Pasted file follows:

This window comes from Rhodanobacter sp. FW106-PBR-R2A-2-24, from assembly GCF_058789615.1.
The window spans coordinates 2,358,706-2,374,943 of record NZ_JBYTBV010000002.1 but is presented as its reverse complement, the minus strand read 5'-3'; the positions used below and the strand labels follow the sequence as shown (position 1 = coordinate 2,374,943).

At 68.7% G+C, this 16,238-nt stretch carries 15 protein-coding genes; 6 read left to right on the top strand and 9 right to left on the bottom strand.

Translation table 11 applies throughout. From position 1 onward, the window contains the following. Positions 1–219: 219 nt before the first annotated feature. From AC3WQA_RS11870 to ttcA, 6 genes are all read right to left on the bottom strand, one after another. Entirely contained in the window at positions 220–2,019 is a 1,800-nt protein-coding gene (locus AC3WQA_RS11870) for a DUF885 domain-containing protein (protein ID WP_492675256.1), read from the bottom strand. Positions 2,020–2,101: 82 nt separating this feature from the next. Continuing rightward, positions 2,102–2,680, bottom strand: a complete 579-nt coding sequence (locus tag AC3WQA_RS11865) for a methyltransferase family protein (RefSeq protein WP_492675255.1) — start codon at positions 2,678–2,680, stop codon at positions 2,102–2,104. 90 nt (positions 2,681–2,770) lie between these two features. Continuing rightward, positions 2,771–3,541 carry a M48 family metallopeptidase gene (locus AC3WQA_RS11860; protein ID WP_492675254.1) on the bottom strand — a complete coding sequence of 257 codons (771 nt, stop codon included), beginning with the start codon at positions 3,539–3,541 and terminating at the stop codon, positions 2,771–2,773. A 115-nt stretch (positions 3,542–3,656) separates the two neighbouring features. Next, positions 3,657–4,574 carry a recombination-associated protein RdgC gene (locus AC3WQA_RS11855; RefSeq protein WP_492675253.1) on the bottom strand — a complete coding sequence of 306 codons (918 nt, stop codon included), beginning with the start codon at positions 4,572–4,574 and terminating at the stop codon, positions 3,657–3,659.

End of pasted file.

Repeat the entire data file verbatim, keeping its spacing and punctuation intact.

This window comes from Rhodanobacter sp. FW106-PBR-R2A-2-24, from assembly GCF_058789615.1.
The window spans coordinates 2,358,706-2,374,943 of record NZ_JBYTBV010000002.1 but is presented as its reverse complement, the minus strand read 5'-3'; the positions used below and the strand labels follow the sequence as shown (position 1 = coordinate 2,374,943).

At 68.7% G+C, this 16,238-nt stretch carries 15 protein-coding genes; 6 read left to right on the top strand and 9 right to left on the bottom strand.

Translation table 11 applies throughout. From position 1 onward, the window contains the following. Positions 1–219: 219 nt before the first annotated feature. From AC3WQA_RS11870 to ttcA, 6 genes are all read right to left on the bottom strand, one after another. Entirely contained in the window at positions 220–2,019 is a 1,800-nt protein-coding gene (locus AC3WQA_RS11870) for a DUF885 domain-containing protein (protein ID WP_492675256.1), read from the bottom strand. Positions 2,020–2,101: 82 nt separating this feature from the next. Continuing rightward, positions 2,102–2,680, bottom strand: a complete 579-nt coding sequence (locus tag AC3WQA_RS11865) for a methyltransferase family protein (RefSeq protein WP_492675255.1) — start codon at positions 2,678–2,680, stop codon at positions 2,102–2,104. 90 nt (positions 2,681–2,770) lie between these two features. Continuing rightward, positions 2,771–3,541 carry a M48 family metallopeptidase gene (locus AC3WQA_RS11860; protein ID WP_492675254.1) on the bottom strand — a complete coding sequence of 257 codons (771 nt, stop codon included), beginning with the start codon at positions 3,539–3,541 and terminating at the stop codon, positions 2,771–2,773. A 115-nt stretch (positions 3,542–3,656) separates the two neighbouring features. Next, positions 3,657–4,574 carry a recombination-associated protein RdgC gene (locus AC3WQA_RS11855; RefSeq protein WP_492675253.1) on the bottom strand — a complete coding sequence of 306 codons (918 nt, stop codon included), beginning with the start codon at positions 4,572–4,574 and terminating at the stop codon, positions 3,657–3,659.